This passage illustrates very clearly the limited value of informational efficiency when allocative efficiency fails to hold. Prices may indeed contain "all relevant information" but this includes not just beliefs about earnings and discount rates, but also beliefs about "sentiment and emotion." These latter beliefs can change capriciously, and are notoriously difficult to track and predict. Prices therefore send messages that can be terribly garbled, and resource allocation decisions based on these prices can give rise to enormous (and avoidable) waste. Provided that major departures of prices from intrinsic values can be reliably identified, a case could be made for government intervention in affecting either the prices themselves, or at least the responses to the signals that they are sending.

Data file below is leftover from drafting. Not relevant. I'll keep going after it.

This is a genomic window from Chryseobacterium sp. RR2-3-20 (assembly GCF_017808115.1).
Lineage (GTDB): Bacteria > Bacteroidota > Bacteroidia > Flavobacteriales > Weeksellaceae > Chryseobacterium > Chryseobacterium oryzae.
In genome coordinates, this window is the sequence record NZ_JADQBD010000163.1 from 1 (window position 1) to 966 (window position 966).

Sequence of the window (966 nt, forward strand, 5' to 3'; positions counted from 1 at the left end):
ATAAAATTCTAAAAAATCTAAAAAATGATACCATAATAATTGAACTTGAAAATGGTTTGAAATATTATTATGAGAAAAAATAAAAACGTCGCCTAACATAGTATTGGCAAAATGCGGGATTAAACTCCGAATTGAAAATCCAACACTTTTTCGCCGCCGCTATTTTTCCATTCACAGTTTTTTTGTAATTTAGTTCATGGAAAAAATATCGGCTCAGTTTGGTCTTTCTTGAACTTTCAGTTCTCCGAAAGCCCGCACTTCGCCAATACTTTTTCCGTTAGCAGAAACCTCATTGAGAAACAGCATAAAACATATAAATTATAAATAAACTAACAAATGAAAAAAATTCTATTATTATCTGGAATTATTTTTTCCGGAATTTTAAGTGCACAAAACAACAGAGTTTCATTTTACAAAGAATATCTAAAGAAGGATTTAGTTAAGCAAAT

Under these conditions it makes little sense to say that markets are efficient, even if they are essentially unpredictable in the short run. Lorenzo at Thinking Out Aloud suggests a different name:...like other things in economics, such as rational expectations, EMH needs a better name. It is really something like the "all-information-is-incorporated hypothesis" just as rational expectations is really consistent expectations. If they had more descriptive names, people would not misconstrue them so easily and there would be less argument about them.
But a name that emphasizes informational efficiency is also misleading, because it does not adequately capture the range of non-fundamental information on market psychology that prices reflect. My own preference (following Jason Zweig) would be to simply call it the invincible markets hypothesis.Well, for the lovers of complexity theory and computer science here comes the cake!
Monday, February 15, 2010
Reading "The Invincible Market Hypothesis"
Rajiv Sethi, the professor at Columbia University & Santa Fe Institute, had a post yesterday that is worth reading in full. Here are some highlights for the lazy soul: